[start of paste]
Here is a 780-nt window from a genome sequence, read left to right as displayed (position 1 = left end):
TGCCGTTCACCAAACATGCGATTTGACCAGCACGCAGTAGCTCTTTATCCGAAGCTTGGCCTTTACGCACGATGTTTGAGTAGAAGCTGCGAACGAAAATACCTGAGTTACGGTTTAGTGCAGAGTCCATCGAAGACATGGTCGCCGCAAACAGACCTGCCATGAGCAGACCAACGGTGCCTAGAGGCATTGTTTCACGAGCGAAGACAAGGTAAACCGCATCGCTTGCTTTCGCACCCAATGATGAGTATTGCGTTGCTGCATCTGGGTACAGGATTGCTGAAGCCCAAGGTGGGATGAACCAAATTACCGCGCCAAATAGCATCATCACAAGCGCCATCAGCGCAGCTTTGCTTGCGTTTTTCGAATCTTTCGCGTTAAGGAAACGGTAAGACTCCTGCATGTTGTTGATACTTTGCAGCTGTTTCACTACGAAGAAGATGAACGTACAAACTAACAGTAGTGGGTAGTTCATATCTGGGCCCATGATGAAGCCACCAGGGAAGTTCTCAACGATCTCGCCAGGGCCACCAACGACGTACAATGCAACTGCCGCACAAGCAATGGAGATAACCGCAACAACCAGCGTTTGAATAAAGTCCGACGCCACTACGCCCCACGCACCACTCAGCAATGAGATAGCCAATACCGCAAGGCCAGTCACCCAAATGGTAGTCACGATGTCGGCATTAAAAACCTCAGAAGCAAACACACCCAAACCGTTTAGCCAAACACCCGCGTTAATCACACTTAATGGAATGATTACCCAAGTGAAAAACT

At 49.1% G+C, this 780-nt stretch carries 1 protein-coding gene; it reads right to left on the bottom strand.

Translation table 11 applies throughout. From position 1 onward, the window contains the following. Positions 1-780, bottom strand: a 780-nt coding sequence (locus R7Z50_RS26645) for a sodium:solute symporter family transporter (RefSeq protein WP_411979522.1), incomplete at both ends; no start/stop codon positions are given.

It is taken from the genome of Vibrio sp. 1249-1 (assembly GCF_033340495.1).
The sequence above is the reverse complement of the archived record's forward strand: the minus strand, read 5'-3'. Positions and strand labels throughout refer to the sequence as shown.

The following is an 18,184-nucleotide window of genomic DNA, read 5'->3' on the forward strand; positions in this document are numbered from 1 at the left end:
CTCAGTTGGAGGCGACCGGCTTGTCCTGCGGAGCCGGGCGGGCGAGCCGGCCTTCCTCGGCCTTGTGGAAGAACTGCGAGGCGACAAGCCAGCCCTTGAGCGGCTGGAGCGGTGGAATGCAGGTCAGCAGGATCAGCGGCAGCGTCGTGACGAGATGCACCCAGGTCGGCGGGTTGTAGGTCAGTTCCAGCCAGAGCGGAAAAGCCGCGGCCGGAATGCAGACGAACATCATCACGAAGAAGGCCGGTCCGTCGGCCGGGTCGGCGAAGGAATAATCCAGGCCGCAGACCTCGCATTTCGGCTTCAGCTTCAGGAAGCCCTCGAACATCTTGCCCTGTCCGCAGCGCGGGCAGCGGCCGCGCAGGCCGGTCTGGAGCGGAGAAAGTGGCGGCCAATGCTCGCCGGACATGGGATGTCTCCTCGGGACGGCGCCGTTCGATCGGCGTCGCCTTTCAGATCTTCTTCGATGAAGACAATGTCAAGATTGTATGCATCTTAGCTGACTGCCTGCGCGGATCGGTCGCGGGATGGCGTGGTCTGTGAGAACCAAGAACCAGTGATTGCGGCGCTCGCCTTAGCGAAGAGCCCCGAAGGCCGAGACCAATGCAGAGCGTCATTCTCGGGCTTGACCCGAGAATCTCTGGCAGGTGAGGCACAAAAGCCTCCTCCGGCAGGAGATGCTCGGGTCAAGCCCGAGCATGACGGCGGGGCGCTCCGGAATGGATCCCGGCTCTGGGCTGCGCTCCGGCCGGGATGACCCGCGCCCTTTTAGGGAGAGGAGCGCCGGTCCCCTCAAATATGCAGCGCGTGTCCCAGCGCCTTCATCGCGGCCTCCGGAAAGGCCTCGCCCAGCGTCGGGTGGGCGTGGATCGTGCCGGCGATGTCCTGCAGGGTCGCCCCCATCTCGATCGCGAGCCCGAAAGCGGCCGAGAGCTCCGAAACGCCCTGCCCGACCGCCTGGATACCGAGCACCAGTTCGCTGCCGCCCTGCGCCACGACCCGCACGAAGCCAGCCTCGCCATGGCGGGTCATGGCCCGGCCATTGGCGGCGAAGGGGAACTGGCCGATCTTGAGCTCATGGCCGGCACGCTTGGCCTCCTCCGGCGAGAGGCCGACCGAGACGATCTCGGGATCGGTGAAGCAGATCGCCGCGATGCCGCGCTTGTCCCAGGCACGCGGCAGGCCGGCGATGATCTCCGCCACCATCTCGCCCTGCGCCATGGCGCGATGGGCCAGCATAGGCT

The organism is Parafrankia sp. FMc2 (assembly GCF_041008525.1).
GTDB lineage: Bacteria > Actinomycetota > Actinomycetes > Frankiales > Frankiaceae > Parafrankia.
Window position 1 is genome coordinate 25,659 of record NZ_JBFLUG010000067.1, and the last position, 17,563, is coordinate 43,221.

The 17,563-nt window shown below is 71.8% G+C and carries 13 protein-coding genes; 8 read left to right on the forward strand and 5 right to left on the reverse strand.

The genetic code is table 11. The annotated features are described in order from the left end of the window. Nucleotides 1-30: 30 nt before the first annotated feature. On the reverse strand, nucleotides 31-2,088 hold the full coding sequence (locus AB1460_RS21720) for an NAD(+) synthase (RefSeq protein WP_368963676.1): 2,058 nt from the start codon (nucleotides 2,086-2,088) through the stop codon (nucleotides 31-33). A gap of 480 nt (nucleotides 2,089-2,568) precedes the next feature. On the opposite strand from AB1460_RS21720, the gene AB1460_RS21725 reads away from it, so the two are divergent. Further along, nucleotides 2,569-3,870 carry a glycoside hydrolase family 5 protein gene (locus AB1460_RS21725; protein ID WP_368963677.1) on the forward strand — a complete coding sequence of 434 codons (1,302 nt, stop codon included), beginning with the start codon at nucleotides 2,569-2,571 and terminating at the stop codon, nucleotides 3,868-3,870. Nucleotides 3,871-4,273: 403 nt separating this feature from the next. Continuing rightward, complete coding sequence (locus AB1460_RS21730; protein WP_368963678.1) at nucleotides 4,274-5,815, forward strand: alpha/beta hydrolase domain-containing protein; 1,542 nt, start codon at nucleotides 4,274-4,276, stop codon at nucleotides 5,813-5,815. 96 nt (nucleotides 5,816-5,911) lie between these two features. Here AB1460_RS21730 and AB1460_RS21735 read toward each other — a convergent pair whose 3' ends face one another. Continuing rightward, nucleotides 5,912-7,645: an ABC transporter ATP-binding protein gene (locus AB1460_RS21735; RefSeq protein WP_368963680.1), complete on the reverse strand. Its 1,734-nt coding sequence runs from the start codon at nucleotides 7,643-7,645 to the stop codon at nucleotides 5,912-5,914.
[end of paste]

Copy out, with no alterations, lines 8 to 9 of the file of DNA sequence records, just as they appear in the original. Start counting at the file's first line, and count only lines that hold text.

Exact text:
CTCAGTTGGAGGCGACCGGCTTGTCCTGCGGAGCCGGGCGGGCGAGCCGGCCTTCCTCGGCCTTGTGGAAGAACTGCGAGGCGACAAGCCAGCCCTTGAGCGGCTGGAGCGGTGGAATGCAGGTCAGCAGGATCAGCGGCAGCGTCGTGACGAGATGCACCCAGGTCGGCGGGTTGTAGGTCAGTTCCAGCCAGAGCGGAAAAGCCGCGGCCGGAATGCAGACGAACATCATCACGAAGAAGGCCGGTCCGTCGGCCGGGTCGGCGAAGGAATAATCCAGGCCGCAGACCTCGCATTTCGGCTTCAGCTTCAGGAAGCCCTCGAACATCTTGCCCTGTCCGCAGCGCGGGCAGCGGCCGCGCAGGCCGGTCTGGAGCGGAGAAAGTGGCGGCCAATGCTCGCCGGACATGGGATGTCTCCTCGGGACGGCGCCGTTCGATCGGCGTCGCCTTTCAGATCTTCTTCGATGAAGACAATGTCAAGATTGTATGCATCTTAGCTGACTGCCTGCGCGGATCGGTCGCGGGATGGCGTGGTCTGTGAGAACCAAGAACCAGTGATTGCGGCGCTCGCCTTAGCGAAGAGCCCCGAAGGCCGAGACCAATGCAGAGCGTCATTCTCGGGCTTGACCCGAGAATCTCTGGCAGGTGAGGCACAAAAGCCTCCTCCGGCAGGAGATGCTCGGGTCAAGCCCGAGCATGACGGCGGGGCGCTCCGGAATGGATCCCGGCTCTGGGCTGCGCTCCGGCCGGGATGACCCGCGCCCTTTTAGGGAGAGGAGCGCCGGTCCCCTCAAATATGCAGCGCGTGTCCCAGCGCCTTCATCGCGGCCTCCGGAAAGGCCTCGCCCAGCGTCGGGTGGGCGTGGATCGTGCCGGCGATGTCCTGCAGGGTCGCCCCCATCTCGATCGCGAGCCCGAAAGCGGCCGAGAGCTCCGAAACGCCCTGCCCGACCGCCTGGATACCGAGCACCAGTTCGCTGCCGCCCTGCGCCACGACCCGCACGAAGCCAGCCTCGCCATGGCGGGTCATGGCCCGGCCATTGGCGGCGAAGGGGAACTGGCCGATCTTGAGCTCATGGCCGGCACGCTTGGCCTCCTCCGGCGAGAGGCCGACCGAGACGATCTCGGGATCGGTGAAGCAGATCGCCGCGATGCCGCGCTTGTCCCAGGCACGCGGCAGGCCGGCGATGATCTCCGCCACCATCTCGCCCTGCGCCATGGCGCGATGGGCCAGCATAGGCT

The organism is Parafrankia sp. FMc2 (assembly GCF_041008525.1).